By Mike Hayes
What does it mean to be a mentor in the age of Facebook, Twitter, and MySpace? One might think that access to the vast store of online information would lessen the need for mentors—after all, those with more life experience are likely to have less experience with the new media. There’s more at stake, however, than mere access to information. Mentoring in the internet age has a lot to do with trust. And discernment. Finding one’s way online is not an easy task at any age. Thus the real question for mentors is, will we meet the challenge and learn to engage the youth on their turf, using their media?
With the evolution of new technologies, young people are constantly bombarded with media from a variety of sources. The availability of free-flowing information has made it difficult to keep one’s attention on one thing and to discern reputable sources. This situation, ironically, affords professors and pastoral ministers a major opportunity to connect with youth immersed in these technologies.
Young people have responded to this glut of information with their own filters. Much of the information they seek is self-selected or recommended by another trusted source, a friend or reputable mentor.
The first job of any teacher or mentor, therefore, is to prove themselves worthy of being a trusted source.
The relatively recent rise of social networking illustrates how online activity goes well beyond information gathering. In fact, services like Facebook and Twitter enable users not only to share information with friends, but also places these friends in a different role: that of peer review.
When someone shares an article with friends on Facebook, the implication is clear: this is important—or interesting, or funny, or just plain weird. Posting unimportant information (like the result of a mind-numbing quiz that isn’t funny) can also lead to a backlash of disapproval from the virtual shouting crowd. In essence, young people want to get the message, but only on what they really care about. That is why becoming a trusted source is so important, both for peers and for mentors.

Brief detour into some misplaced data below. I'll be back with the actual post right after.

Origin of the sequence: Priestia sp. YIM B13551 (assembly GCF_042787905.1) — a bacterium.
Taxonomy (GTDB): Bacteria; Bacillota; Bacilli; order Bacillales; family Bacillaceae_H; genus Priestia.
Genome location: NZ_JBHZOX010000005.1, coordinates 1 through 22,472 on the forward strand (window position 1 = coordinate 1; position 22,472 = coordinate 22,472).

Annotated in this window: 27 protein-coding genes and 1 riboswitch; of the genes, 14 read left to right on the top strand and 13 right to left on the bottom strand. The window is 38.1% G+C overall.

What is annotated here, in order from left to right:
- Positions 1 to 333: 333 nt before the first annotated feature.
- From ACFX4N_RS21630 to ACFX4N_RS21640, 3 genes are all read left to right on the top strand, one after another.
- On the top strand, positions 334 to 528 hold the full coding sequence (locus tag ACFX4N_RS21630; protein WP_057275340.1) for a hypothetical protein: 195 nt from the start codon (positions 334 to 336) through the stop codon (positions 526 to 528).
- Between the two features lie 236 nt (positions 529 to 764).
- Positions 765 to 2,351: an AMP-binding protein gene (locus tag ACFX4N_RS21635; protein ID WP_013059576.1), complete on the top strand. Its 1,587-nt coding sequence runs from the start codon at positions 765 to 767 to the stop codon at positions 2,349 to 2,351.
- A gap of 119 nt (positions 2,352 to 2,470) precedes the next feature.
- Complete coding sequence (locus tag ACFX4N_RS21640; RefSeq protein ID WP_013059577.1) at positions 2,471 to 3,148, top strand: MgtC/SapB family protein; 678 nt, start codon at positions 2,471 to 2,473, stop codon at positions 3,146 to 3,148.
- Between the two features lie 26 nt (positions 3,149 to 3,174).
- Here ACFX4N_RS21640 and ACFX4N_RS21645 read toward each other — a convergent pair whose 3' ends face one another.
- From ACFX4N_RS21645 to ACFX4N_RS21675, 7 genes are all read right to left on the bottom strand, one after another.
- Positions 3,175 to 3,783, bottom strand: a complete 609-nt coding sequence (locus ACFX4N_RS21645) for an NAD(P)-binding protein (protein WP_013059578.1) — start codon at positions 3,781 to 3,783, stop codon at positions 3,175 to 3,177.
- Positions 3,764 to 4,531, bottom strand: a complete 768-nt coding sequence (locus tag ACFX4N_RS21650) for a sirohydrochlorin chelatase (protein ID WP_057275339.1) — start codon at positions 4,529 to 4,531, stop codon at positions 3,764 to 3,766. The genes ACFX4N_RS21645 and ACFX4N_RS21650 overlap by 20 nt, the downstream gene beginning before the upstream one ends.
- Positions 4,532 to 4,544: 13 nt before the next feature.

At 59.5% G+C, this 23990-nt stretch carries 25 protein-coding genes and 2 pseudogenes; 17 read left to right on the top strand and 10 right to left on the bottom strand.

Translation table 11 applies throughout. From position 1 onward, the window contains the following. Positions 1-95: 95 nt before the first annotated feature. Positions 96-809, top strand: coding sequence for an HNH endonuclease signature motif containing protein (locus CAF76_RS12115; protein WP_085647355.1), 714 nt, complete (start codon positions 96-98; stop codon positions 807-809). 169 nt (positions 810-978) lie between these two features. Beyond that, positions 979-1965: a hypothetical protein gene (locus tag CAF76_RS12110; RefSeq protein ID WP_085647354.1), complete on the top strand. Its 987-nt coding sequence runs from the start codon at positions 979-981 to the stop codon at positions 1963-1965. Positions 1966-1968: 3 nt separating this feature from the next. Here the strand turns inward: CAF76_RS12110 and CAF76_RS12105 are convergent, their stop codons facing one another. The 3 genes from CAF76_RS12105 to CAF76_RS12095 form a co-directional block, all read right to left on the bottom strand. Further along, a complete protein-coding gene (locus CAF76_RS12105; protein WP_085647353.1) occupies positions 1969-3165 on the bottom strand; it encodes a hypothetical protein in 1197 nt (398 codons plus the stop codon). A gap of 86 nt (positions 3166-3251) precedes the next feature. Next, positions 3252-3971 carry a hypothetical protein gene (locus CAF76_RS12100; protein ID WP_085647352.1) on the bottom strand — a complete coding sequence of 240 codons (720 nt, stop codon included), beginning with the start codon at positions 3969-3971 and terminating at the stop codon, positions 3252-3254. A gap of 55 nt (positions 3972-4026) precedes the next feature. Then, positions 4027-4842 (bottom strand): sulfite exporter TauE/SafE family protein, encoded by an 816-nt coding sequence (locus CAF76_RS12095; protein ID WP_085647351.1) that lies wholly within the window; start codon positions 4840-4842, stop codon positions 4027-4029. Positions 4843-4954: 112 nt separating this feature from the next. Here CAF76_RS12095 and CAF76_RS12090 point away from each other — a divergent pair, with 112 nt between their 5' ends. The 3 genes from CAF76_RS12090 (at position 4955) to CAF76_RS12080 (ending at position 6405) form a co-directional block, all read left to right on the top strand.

This makes even more sense to me, as a pastoral minister, in the context of recent world events. From Columbine, to September 11th, to natural disasters like Katrina, the world has proclaimed itself to be a precarious place. Religion has re-emerged in the lives of youth because they have had significant spiritual experience amid the world’s chaos. They seek clarity from traditions like Catholicism, Buddhism, or Judaism, hoping there is something to believe in beyond the madness they have witnessed.
Because many people among the web-savvy generation have little or no knowledge of religious traditions, and have had few religious mentors in their lives, many become spiritual seekers and use the internet in their quest for information and understanding.
Many young Catholics have found affinity with the catechism and with the Code of Canon Law, which they now have access to at the touch of a button. But most people, young and old alike, have no idea how they might start exploring Catholicism at all beyond a rudimentary Google search.
Therefore, building web materials that help young people explore even the basics of a religious tradition is something sorely needed.
My own podcast, the Busted Halo Cast (which I co-host with two colleagues), tries to give people answers to one faith question each week. Admittedly, we often spend a good deal of time chatting about other things in our lives beyond the question at hand. While our personalities are engaging and entertaining (at least we think so), we probably lose listeners in our own chatter at times--or at the very least, they skip ahead to the answer that they downloaded the podcast for in the first place. Yet striking a balance is crucial, as many of the sources that engage materials well seem disinterested in the pastoral dimension of religious tradition, in favor of a more pure form of indoctrination. It seems that a religious “big brother” needs a kinder tone.
Today’s youth realize that they need to embrace mentors more than ever, both in secular and spiritual areas of life. Homilists and religious educators hold the key to helping the youth make sense of the mysteries of transcendent experience and religious tradition. In doing so, we will not only gain trusted converts, but more importantly, we become the trusted sources who often become the face of religious tradition for those who long for a taste of the sacred and continue to come to the table, longing to be fed heartily. Embracing new technologies places us on the threshold of a new religious movement in which young people find relevance. How many of us will navigate our way into their world?
Mike Hayes is the author of the book, Googling God: The Religious Landscape of People in Their 20s and 30s (Paulist 2007) and the co-founder of BustedHalo.com®. A noted expert in the field of young adult ministries Mike also pens the blog googlinggod.blogspot.com. Mike lives with his wife and a blogging Chihuahua, Haze, in Queens, NY.